Most physical media will be obsolete in the future. I can see it now. So that will be a major decline for the need of a physical store. LOOK what’s happening to best buy for an example. They are loosing sales due to more people are shopping online. More and More products are offered online than a physical stores and have a larger capacity in stock.

  9. Emmanuel
    July 9, 2012 at 4:26 am

    I would absolutely say yes the physical brick and mortar stores will continue to decline due to increasing online store stores and more and more people are shopping and buying online than a decade ago. I predict in the future all digital media including games, movies, music, software/apps, photos, videos, books, magazines, newspapers will be 100 % digital download distribution. It's all ready happening now. I predict in the future standalone video game console will become obsolete because I see a future of total integration. Smart TV's are one the market and I see video games moving more towards mobile platforms like tablets and smartphones. I see the same concept with mobile device's like the ipad to be applied to the Smart TV's. I see smart TV'S replacing standalone game consoles by having an electronic app store to download and buy games and apps right from your tv and store them and play your games via with a bluetooth wireless remote to your TV, with motion sensor technology like the Nintendo wii.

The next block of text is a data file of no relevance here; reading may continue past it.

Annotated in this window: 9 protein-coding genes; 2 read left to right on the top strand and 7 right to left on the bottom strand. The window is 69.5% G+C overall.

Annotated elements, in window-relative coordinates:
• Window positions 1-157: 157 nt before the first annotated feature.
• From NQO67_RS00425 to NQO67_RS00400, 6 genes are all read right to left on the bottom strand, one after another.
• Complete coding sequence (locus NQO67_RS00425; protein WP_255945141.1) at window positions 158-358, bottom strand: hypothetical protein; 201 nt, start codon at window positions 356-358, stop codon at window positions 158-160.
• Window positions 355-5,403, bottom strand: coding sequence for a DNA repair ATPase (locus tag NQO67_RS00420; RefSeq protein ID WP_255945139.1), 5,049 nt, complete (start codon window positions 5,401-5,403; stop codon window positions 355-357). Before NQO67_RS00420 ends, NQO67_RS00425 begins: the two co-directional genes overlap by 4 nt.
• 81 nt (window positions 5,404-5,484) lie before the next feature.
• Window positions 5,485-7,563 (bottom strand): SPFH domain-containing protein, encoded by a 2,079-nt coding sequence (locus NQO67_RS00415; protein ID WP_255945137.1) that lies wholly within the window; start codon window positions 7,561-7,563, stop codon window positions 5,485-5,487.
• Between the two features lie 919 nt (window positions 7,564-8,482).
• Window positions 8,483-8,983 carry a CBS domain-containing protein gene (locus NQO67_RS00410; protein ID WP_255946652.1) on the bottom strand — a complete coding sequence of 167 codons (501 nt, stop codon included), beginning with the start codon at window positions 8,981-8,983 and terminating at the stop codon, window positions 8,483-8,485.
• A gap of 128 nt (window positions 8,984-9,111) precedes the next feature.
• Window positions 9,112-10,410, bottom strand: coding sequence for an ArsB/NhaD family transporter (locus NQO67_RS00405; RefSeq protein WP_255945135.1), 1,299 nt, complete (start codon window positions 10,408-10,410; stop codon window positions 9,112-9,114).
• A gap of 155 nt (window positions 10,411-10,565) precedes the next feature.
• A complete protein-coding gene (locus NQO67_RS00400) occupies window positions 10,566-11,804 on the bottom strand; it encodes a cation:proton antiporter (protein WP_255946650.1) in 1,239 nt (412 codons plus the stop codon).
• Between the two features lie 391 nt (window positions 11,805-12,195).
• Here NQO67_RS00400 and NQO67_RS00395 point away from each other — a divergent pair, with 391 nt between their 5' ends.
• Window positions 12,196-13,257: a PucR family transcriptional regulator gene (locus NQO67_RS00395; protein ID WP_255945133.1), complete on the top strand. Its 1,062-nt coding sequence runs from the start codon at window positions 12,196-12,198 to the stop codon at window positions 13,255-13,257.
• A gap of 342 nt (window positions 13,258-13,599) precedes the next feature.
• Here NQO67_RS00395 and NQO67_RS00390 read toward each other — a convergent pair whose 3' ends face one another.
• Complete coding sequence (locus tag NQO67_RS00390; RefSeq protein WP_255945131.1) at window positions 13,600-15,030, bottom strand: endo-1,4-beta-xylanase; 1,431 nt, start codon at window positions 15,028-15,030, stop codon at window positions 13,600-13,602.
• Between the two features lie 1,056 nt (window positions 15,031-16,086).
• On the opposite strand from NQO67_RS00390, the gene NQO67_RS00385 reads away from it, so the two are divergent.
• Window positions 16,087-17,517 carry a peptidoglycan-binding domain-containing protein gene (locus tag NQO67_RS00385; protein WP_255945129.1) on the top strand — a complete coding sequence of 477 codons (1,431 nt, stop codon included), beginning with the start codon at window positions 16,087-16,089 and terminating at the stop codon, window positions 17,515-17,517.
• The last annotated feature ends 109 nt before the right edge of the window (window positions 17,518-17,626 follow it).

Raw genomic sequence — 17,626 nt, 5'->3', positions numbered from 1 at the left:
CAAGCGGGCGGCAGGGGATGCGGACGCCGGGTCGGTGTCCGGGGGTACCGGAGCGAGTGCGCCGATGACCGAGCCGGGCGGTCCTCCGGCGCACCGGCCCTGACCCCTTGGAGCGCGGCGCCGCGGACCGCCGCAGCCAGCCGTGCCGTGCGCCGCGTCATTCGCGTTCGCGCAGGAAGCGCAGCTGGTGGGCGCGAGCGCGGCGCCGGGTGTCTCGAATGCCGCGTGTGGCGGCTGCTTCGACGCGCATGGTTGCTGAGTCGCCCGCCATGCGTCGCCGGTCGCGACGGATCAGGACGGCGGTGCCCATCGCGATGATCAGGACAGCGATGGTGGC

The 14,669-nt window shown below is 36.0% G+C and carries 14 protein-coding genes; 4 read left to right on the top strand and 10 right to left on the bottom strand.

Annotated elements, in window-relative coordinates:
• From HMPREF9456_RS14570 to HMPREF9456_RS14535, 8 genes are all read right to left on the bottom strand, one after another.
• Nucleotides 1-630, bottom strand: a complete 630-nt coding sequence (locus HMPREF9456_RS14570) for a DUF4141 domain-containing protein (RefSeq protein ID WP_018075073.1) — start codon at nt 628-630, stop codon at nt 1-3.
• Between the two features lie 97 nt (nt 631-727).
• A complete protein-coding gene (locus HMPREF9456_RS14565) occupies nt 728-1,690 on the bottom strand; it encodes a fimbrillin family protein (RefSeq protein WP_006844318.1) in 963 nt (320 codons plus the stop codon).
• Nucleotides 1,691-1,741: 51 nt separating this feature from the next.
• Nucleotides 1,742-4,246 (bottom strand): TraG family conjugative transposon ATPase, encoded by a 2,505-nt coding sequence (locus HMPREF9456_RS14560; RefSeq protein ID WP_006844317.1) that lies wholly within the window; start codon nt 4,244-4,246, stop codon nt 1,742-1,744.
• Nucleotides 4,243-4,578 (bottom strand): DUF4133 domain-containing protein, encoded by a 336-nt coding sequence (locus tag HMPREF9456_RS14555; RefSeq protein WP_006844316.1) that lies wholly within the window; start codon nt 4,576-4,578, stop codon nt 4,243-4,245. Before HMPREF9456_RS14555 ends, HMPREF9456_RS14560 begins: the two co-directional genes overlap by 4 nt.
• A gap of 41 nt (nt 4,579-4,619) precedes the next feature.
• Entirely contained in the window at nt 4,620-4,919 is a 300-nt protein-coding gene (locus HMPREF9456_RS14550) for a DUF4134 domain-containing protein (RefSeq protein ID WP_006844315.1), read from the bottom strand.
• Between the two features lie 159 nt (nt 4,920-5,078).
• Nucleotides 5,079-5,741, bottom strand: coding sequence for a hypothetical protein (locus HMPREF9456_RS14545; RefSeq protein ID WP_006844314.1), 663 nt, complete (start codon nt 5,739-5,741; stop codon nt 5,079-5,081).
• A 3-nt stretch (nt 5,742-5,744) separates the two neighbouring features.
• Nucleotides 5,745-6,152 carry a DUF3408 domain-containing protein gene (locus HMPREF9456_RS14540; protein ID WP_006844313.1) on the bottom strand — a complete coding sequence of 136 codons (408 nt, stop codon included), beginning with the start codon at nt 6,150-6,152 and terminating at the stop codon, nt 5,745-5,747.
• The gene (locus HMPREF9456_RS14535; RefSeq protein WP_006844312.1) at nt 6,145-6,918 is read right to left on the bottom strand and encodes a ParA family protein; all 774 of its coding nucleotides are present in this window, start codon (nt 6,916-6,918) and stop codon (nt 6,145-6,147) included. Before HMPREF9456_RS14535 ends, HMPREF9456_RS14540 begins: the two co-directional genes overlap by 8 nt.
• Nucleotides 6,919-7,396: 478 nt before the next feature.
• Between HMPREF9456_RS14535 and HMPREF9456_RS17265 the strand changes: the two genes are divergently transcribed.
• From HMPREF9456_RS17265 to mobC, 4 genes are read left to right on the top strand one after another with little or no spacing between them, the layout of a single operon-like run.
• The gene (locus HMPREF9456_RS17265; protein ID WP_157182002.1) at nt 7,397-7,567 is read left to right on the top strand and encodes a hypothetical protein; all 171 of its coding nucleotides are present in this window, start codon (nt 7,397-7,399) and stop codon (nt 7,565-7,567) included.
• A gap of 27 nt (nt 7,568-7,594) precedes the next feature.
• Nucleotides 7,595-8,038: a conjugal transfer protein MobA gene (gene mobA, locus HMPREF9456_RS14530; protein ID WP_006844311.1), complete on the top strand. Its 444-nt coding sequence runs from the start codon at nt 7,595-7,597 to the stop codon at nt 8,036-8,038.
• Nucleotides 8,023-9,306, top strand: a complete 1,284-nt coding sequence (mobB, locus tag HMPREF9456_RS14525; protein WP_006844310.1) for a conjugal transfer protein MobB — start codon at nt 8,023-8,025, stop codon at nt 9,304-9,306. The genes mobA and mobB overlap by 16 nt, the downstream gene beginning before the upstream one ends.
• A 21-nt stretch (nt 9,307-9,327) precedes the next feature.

Most physical media will be obsolete in the future. I can see it now. So that will be a major decline for the need of a physical store. LOOK what's happening to best buy for an example. They are loosing sales due to more people are shopping online. More and More products are offered online than a physical stores and have a larger capacity in stock.

    • Yaara Lancet
      July 10, 2012 at 7:52 am

      The brick and mortar decline is seen especially in electronics and media, as you say. In the department, we've already seen a significant change in the past decade. It's left to be seen what this decade will bring...

  10. Greg
    July 9, 2012 at 4:07 am

    I don't think that they'll ever find a good substitute for simply browsing a real store, wandering through aisles that contain a multitude of items, open to inspiration. I certainly have noticed this with the near demise of bookstores.

    Shopping Amazon, I get the books that Amazon recommends, but I don't see the hundreds or thousands of other books in the same category by authors that nobody has even heard of yet for all practical purposes.

    • Yaara Lancet
      July 10, 2012 at 7:48 am

      That's true. On the other hand, as much as I love book stores, when I browse one for 2 hours, I usually end up not buying anything. The sheer volume of books is overwhelming.

      When I log into Amazon, I usually already know what I want through recommendations on GoodReads, I read some reviews, maybe browse a bit for similar things, and then buy.